I noticed an intriguing thing the other day, while continuing my design of Gloamhold. Elves are dying at a much younger age than ever before! The horror! What’s going on
I don’t mean there is some kind of conspiracy against elves (or is there?) It just seems that since 1st Edition, their maximum age has dropped precipitously. Consider these maximum ages, in 1st Edition AD&D as listed in the 1st Edition AD&D DMG (surely the greatest gaming book of all time):
Elves could be staggeringly old. I distinctly remember thinking it was so cool there were elves alive in the present day Flanaess that probably witnessed the Twin Cataclysms and the chaos and upheaval of the ensuing Great Migrations.
Now, here are the maximum ages as listed in the Pathfinder Core Rulebook:
See what I mean?
Further analysis reveals the maximum age of an elf through the editions:
- 1st Edition: 2,000 years old
- 2nd Edition: 750 years old (but note at this age, the elf does not die but rather has a mysterious compulsion to depart the world of men)
- 3rd Edition: 750 years old
- Pathfinder: 750 years old
- 5th Edition: “Well over” 700 years
Bizarrely, gnomes and half-elves suffer a similar reduction in life expectancy while dwarves, half-orcs and halfings do not.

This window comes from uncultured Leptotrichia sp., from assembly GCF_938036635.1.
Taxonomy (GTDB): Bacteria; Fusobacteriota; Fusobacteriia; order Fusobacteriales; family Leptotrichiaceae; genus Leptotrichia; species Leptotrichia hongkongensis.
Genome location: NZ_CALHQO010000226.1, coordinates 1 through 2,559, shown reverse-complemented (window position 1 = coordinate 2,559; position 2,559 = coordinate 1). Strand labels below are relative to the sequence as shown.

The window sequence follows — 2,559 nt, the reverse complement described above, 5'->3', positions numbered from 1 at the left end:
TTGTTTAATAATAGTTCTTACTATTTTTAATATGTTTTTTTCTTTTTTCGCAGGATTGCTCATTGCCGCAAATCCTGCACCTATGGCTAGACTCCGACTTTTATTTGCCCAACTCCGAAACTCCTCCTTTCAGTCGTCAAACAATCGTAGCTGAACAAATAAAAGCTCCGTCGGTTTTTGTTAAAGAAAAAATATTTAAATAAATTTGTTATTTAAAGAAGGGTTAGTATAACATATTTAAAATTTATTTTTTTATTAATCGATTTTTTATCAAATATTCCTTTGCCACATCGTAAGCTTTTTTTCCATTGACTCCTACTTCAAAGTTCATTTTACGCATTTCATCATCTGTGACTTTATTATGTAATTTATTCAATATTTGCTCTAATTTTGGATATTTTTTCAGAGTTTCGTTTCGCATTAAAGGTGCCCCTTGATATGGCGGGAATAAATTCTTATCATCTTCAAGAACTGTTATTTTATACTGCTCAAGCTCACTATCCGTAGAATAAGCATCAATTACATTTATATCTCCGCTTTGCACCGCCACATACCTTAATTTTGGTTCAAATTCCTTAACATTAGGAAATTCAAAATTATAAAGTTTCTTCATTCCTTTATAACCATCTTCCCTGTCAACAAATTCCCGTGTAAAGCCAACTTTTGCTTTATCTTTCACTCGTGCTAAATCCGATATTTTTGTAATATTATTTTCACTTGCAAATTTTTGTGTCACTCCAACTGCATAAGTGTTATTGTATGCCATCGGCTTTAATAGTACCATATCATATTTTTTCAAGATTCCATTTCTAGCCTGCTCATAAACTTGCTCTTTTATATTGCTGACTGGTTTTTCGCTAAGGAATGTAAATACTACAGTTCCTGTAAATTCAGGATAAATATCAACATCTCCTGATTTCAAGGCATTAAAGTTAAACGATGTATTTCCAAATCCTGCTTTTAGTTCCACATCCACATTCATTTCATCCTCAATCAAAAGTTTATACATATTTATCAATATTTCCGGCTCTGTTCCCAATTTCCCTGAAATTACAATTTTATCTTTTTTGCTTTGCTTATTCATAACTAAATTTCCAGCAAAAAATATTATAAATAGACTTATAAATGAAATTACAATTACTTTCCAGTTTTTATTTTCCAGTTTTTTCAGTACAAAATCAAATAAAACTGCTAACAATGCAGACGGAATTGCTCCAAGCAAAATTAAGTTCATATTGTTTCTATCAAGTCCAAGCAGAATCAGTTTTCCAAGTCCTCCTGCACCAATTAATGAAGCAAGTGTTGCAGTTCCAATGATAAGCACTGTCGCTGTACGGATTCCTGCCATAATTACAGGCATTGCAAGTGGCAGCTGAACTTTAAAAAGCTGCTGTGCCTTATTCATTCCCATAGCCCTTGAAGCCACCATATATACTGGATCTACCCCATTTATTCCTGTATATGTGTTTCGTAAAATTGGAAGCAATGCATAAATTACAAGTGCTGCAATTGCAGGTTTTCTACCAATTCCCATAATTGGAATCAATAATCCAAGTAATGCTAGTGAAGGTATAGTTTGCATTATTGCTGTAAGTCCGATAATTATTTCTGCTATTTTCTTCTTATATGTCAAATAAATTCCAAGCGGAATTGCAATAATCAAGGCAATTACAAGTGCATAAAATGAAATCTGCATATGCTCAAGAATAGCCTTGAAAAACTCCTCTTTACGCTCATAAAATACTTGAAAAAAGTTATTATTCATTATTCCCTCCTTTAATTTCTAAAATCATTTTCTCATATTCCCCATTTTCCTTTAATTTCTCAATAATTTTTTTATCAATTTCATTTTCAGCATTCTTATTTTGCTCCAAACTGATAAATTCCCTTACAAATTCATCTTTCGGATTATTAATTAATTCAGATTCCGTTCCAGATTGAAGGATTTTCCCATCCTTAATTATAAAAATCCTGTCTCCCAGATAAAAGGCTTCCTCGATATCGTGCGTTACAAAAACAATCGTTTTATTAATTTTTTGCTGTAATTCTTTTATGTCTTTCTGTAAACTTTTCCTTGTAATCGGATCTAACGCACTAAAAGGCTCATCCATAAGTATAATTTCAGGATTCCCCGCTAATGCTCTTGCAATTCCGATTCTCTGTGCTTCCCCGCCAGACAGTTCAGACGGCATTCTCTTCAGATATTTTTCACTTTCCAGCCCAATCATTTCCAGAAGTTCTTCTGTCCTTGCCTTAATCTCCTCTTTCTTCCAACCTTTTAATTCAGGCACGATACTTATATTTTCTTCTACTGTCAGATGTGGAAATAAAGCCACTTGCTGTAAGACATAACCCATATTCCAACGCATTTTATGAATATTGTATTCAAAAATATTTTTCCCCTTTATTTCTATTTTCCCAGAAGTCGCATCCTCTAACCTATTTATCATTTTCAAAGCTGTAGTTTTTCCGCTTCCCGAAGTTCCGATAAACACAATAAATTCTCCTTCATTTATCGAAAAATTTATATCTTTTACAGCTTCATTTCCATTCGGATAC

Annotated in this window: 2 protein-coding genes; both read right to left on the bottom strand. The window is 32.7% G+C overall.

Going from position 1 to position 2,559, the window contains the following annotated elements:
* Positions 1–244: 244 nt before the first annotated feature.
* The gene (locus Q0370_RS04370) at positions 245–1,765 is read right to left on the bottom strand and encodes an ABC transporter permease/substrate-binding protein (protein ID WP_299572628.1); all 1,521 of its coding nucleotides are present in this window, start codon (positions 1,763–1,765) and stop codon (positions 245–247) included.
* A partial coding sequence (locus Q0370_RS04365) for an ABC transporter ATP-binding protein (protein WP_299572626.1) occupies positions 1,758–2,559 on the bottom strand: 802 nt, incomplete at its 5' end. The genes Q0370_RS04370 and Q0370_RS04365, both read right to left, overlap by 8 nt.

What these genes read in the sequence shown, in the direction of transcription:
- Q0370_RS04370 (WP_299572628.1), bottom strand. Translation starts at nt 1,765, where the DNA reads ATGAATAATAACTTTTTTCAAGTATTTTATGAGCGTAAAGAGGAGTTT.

I wonder why this is? I can’t see how it relates to game balance.
I can see an argument in relation to world design, but given the “cinematic” game play style of Pathfinder (and later editions of D&D), I can’t image this was viewed as a huge problem.
That said, it’s very hard to build a deep, meaningful and yet mysterious world history if elves are so long-lived some still alive remember when humanity founded its first city or kingdom. To use an example from the real world, Ur—an ancient Sumerian settlement—was founded around 3,800 BC. That’s only 6,000 years ago give or take—within the lifetime of three (or four) generations of grey elves.
I guess the other argument could be one of character design. In a world with skills, skill points (or ranks), feats and suchlike it’s quite hard to justify why an elf wizard of 160 years has the same number of skill points (and thus knowledge) at 1st-level as a 26-year-old human wizard. And—of course—if they do get extra skills and suchlike, why would anyone play a human or other short-lived race?
What Do You Think?
While a race’s maximum age probably won’t impact the average adventurer, I’d love to know the “official” reason behind the change. At the end of the day, there must have been a reason to reduce the maximum ages—I doubt it was done on a whim.
In any event, what have I missed? Let me know, in the comments below!